Alpha-glucosidase inhibitors (Acarbose) delay sugar absorption and help to prevent postprandial glucose fluctuations by prolonging the absorption of carbohydrates. However, the side effect of increased flatulence greatly limits their use.


Thiazolidinediones  (pioglitazone) act as insulin sensitisers and as such require the presence of insulin to work. They must be taken for 12-16 weeks to achieve maximal effect and are prescribed as monotherapy or in combination with sulfonylurea, metformin, meglitinide, DPP-4 inhibitors, GLP-1 receptor agonists, or insulin.

<strong><em>Glucagon-like peptide-1 agonists</em></strong>

GLP-1 agonists (ie, exenatide, liraglutide, dulaglutide) stimulate glucose-dependent insulin release, reduce glucagon, and slow gastric emptying by mimicking the endogenous incretin GLP-1.  The use of a GLP-1 in addition to metformin and/or a sulfonylurea may result in modest weight loss.

<strong><em>Dipeptidyl peptidase-4 inhibitors</em></strong>

DPP-4 inhibitors (eg, sitagliptin, vildagliptin, saxagliptin, linagliptin) prolong the action of incretin hormones by blocking endogenous DPP-4 from degrading the endogenous glucagonlike peptide and glucose-dependent insulinotropic polypeptide. DPP-4 inhibitors can be used as a monotherapy or in combination with metformin or thiazolidinediones

<strong><em>Selective sodium-glucose transporter-2 inhibitors</em></strong>

SGLT-2 inhibition lowers the renal glucose threshold (ie, the plasma glucose concentration that exceeds the maximum glucose reabsorption capacity of the kidney), resulting in increased urinary glucose excretion at the expense of urinary symptoms/infection risk.


Ultimately, many people with type 2 diabetes will require insulin and if insulin resistant, small changes in insulin dosage may make no difference in glucose control, which requires individualised therapy in each patient. Long-acting insulin analogues are most effective for lowering fasting glucose whereas premixed analogues are more effective  in lowering postprandial glucose but at the expense of increasing the incidence of hypoglycaemia and can be associated with weight gain.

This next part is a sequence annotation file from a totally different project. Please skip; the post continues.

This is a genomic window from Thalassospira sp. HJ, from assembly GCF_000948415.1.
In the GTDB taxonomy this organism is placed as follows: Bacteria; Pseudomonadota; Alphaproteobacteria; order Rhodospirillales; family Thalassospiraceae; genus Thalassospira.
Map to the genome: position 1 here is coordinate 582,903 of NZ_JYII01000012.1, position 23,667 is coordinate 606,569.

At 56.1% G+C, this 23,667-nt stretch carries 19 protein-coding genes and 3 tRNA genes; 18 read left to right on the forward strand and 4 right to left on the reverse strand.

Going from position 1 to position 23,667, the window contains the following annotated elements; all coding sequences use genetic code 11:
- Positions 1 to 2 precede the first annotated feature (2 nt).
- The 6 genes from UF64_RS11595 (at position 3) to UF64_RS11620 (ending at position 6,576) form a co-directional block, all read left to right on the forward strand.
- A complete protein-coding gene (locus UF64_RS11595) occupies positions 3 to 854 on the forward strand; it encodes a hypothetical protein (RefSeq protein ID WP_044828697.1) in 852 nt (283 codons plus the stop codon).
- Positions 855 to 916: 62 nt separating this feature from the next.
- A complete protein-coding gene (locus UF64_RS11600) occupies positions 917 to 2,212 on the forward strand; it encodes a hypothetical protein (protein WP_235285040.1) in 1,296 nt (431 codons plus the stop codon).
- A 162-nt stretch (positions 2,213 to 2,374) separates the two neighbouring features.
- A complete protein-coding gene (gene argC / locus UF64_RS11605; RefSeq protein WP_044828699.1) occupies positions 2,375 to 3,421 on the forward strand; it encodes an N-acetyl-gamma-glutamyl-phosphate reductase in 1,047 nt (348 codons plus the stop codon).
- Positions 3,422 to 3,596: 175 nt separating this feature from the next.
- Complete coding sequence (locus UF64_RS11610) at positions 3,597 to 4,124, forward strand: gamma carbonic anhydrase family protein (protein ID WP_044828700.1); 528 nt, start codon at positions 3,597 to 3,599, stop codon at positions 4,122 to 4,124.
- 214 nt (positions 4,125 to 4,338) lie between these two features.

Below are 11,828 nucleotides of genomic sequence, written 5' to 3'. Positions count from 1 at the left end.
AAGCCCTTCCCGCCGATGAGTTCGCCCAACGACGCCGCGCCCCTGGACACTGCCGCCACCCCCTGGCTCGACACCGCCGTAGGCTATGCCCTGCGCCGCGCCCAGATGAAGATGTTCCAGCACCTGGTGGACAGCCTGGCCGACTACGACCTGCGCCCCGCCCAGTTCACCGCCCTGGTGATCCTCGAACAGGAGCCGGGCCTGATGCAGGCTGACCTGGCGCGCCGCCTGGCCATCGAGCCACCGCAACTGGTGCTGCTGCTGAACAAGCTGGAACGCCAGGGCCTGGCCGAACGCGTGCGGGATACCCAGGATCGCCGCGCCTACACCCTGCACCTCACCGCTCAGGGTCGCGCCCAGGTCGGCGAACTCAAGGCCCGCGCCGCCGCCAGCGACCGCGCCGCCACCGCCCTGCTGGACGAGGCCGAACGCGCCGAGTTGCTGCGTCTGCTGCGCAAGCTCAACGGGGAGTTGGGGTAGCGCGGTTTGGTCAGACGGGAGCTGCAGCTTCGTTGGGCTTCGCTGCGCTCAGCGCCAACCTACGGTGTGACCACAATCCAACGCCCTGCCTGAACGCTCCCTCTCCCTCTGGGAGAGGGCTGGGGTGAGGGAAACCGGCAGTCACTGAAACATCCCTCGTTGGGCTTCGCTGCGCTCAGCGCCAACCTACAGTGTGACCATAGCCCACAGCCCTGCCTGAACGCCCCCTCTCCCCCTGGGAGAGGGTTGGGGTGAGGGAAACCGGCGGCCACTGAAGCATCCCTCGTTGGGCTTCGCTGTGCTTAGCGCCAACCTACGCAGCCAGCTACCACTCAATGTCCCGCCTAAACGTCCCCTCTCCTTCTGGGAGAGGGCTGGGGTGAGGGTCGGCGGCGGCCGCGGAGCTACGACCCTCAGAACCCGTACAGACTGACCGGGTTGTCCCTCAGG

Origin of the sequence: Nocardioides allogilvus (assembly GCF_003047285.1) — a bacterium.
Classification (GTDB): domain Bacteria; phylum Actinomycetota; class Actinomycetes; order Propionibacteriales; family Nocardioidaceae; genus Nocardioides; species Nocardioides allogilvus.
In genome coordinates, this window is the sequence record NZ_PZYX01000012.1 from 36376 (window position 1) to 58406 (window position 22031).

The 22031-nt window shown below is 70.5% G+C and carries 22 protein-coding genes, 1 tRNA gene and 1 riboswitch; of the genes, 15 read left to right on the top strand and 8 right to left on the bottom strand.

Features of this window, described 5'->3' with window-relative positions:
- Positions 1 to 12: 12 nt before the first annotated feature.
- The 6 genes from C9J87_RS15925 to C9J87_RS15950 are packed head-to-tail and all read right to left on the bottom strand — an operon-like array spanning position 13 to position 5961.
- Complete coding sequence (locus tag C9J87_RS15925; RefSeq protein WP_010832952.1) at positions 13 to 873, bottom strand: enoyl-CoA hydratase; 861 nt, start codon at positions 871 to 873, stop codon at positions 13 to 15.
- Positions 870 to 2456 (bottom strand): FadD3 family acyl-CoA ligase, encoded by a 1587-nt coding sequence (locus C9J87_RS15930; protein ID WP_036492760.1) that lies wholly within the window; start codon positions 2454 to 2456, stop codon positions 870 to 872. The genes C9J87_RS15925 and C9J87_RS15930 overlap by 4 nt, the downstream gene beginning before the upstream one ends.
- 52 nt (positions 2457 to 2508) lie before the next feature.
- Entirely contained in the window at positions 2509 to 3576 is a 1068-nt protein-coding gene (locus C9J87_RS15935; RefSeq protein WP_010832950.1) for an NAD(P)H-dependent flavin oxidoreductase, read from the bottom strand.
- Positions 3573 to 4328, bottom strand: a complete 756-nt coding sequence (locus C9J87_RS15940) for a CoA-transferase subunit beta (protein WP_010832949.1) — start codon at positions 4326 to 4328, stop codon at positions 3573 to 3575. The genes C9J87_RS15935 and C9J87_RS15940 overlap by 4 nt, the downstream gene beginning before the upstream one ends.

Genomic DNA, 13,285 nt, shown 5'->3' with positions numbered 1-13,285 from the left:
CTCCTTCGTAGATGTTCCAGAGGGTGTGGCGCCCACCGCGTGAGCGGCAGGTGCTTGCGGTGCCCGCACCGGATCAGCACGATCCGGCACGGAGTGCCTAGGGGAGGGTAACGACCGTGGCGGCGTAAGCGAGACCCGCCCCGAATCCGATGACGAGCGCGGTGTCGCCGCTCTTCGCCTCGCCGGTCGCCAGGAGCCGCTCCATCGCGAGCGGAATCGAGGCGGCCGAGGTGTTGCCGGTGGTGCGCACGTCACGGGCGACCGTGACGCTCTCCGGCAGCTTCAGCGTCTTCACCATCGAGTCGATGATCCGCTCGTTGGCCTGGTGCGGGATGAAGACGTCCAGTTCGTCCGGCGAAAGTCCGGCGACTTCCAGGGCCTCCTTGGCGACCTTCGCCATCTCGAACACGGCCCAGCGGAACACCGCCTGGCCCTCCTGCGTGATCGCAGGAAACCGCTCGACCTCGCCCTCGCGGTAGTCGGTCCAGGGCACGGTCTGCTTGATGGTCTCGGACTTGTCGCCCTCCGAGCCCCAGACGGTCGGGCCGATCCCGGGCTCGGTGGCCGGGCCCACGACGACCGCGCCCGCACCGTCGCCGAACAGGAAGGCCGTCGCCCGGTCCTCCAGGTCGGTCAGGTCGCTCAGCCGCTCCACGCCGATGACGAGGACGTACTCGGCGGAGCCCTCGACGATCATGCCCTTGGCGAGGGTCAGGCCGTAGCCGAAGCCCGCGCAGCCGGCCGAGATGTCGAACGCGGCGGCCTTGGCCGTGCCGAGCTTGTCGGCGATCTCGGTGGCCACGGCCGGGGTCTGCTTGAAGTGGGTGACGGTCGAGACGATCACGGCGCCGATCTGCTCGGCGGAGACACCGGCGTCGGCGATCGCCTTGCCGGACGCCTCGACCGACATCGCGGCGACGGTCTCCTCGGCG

<h3><strong>Blood pressure control</strong></h3>

More than 60 per cent of people diagnosed with type 2 diabetes have elevated blood pressure. Treatment should be initiated to a target of less than 140/80 mmHg for most people with type 2 diabetes but for younger individuals, a target of 130/80mmHg should be considered. For people with co-morbidity, eg, renal disease, a higher or lower systolic pressure may be appropriate. The individual should be encouraged to eat a low salt diet and reduce alcohol intake along with normal lifestyle recommendations.

<h3><strong>Cholesterol control</strong></h3>

High cholesterol levels are common among people with type 2 diabetes. Based on the LDL cholesterol target, lipid profiles should be checked every four months and medication titrated accordingly. Most people with diabetes have some kind of dyslipidaemia which combined with hyperglycaemia increase cardiovascular risk. Statins are very commonly used and they can reduce cardiovascular disease risk by up to 20 to 30 per cent.  In diabetes, statins are indicated for all people with cardiovascular disease and primary prevention of cardiovascular disease in people over 40 years with one other cardiovascular risk factor (hypertension, albuminuria, etc) irrespective of lipid profile.  The primary focus is on LDL cholesterol and using statins to achieve target levels unless contraindicated, eg, female planning a pregnancy.